Last March, engineers from Pratt & Whitney Rocketdyne (PWR) gathered in the control room of a high-temperature tunnel at NASA's Langley Research Center in Virginia. After a countdown, a jet of blue flame fueled by methane gas roared down the 12-foot length of the tunnel. A low rumble crept into the control room. It sounded like a rocket firing, which actually wasn't far from the truth.
"Okay to inject," a test director announced when the flame had reached full force. An angular pedestal covered in bolted copper plates rose from the floor of the chamber, placing an experimental scramjet engine called the X-1 into the inferno. "AOA modulating," called the test director as the engine tilted slightly. "Model on centerline." Then, "We are in ignition." And with that, an exhaust flame even hotter than the 2,000°F-plus methane jet around it began to dance behind the activated engine, growing brighter as it ramped up to full thrust. After one minute, the engine shut down and descended through the floor.
The test was part of the X-51A Flight Test Program, a research project funded by the Air Force Research Laboratory and the Defense Advanced Research Projects Agency (Darpa), the Pentagon's research arm. The X-51A project is, in turn, one piece of a global effort—part collaboration, part race—to build jet-powered aircraft that fly as fast as rocket ships. And the technology that will make this breakthrough possible is the scramjet, an engine that inhales air at tremendous speeds, squeezes the air until it's thousands of degrees hot, and then mixes that air with fuel to generate massive thrust at higher speeds than any other jet-engine design.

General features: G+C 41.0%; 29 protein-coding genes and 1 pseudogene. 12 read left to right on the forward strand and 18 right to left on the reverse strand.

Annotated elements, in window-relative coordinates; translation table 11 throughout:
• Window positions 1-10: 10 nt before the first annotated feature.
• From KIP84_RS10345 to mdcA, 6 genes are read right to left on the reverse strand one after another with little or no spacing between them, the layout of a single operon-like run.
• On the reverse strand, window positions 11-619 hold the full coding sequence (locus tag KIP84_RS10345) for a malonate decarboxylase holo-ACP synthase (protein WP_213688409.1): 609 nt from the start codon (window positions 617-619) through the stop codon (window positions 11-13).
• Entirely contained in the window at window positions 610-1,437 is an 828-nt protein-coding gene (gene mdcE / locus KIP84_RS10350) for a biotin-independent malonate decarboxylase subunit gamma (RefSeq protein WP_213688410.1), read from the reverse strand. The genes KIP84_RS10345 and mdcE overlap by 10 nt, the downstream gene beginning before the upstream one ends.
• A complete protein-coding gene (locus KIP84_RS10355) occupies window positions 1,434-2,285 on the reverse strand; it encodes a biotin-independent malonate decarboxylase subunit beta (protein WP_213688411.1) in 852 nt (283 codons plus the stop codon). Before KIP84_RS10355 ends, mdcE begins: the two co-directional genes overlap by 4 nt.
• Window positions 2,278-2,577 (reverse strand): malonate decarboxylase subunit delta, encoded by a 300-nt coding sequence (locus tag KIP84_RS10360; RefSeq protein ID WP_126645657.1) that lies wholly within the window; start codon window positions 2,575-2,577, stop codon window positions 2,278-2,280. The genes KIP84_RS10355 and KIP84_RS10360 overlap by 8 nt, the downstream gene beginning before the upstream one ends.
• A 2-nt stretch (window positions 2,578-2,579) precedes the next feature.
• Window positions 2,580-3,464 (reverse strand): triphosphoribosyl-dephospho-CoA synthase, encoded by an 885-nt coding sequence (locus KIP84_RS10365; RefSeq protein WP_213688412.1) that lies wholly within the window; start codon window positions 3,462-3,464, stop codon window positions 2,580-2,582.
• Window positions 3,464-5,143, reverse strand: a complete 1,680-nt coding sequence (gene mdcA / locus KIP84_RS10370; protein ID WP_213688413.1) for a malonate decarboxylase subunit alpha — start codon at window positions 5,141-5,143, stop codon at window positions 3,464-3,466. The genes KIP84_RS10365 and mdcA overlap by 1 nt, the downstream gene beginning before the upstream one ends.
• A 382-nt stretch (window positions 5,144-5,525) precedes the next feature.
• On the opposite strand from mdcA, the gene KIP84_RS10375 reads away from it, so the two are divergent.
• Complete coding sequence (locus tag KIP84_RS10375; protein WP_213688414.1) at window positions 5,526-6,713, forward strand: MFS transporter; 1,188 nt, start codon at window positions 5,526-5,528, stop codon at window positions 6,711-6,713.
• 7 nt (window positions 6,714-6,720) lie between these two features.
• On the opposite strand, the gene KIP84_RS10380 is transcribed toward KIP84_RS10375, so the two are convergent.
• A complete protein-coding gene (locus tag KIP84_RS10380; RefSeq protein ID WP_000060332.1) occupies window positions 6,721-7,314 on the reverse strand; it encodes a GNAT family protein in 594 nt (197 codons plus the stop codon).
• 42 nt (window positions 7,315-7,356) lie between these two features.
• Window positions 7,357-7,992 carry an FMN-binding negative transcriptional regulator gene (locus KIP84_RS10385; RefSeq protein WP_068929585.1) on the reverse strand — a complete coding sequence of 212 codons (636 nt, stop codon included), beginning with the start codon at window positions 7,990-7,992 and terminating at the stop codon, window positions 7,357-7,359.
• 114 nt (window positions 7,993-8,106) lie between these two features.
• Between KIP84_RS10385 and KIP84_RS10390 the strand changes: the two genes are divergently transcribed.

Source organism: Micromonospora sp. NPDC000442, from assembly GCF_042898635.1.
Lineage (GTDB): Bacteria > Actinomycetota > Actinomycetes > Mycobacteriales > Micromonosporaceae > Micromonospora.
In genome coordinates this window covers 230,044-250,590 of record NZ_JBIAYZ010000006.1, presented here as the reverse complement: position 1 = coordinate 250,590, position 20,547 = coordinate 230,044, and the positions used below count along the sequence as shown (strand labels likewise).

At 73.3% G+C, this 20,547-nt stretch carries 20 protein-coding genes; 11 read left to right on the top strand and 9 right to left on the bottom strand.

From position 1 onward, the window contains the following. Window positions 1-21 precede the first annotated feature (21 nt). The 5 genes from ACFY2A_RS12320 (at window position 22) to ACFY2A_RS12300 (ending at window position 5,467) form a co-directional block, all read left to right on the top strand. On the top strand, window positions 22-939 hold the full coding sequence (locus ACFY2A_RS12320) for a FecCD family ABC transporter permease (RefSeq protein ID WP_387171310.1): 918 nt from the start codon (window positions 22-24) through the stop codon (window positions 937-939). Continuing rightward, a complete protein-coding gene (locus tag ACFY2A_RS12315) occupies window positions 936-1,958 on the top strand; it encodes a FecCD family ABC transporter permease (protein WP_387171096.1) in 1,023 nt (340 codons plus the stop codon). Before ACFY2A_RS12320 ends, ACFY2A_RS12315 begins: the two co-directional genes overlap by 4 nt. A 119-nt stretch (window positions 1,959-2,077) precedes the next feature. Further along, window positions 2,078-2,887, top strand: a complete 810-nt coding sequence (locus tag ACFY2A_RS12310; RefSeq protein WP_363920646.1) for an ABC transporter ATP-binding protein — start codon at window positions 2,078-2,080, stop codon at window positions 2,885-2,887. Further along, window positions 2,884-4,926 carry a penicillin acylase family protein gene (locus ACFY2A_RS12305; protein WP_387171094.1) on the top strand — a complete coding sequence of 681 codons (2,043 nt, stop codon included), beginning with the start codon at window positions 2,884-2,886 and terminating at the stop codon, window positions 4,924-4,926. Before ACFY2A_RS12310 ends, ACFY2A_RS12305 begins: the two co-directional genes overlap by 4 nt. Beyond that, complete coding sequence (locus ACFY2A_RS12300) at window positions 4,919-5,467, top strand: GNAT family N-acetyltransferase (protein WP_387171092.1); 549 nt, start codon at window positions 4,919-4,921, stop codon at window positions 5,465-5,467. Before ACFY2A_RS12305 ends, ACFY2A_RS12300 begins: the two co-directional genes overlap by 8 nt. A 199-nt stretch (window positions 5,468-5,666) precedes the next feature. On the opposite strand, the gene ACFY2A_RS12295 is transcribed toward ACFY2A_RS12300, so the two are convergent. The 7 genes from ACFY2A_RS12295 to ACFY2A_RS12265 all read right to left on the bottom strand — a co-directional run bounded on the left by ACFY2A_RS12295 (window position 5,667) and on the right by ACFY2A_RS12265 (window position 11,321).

The X-1 scramjet engine, which will eventually power the X-51A aircraft, is the most advanced scramjet engine ever built. The blowtorch blasting through the chamber was meant to simulate the extreme heat generated by flying faster than Mach 6. In all, the team at Langley would repeat this test 44 times. "We tested it at Mach 4.6, 5.0 and 6.5," says Curtis Berger, the X-51A program manager at PWR. "The amount of time that this thing was actually running and creating thrust was just about 17.8 minutes." He pauses to let that sink in. "Over 17 minutes of time on this engine. That's a lot of time for a scramjet engine."
To put things in context, the world's fastest jet, the Air Force's SR-71 Blackbird spy plane, set a speed record of Mach 3.3 in 1990 when it flew from Los Angeles to Washington, D.C., in just over an hour. That's about the limit for jet engines; the fastest fighter planes barely crack Mach 1.6. Scramjets, on the other hand, can theoretically fly as fast as Mach 15—nearly 10,000 mph.
This could mean two-hour flights from New York to Sydney. It could also mean missiles capable of hitting targets on another continent at a moment's notice, and when you put it that way, it's not surprising that militaries around the world—the U.S., Australia, China and perhaps others—are trying to build them. After decades on the drawing board, it seems scramjet technology is finally about to arrive.single page
Five amazing, clean technologies that will set us free, in this month's energy-focused issue. Also: how to build a better bomb detector, the robotic toys that are raising your children, a human catapult, the world's smallest arcade, and much more.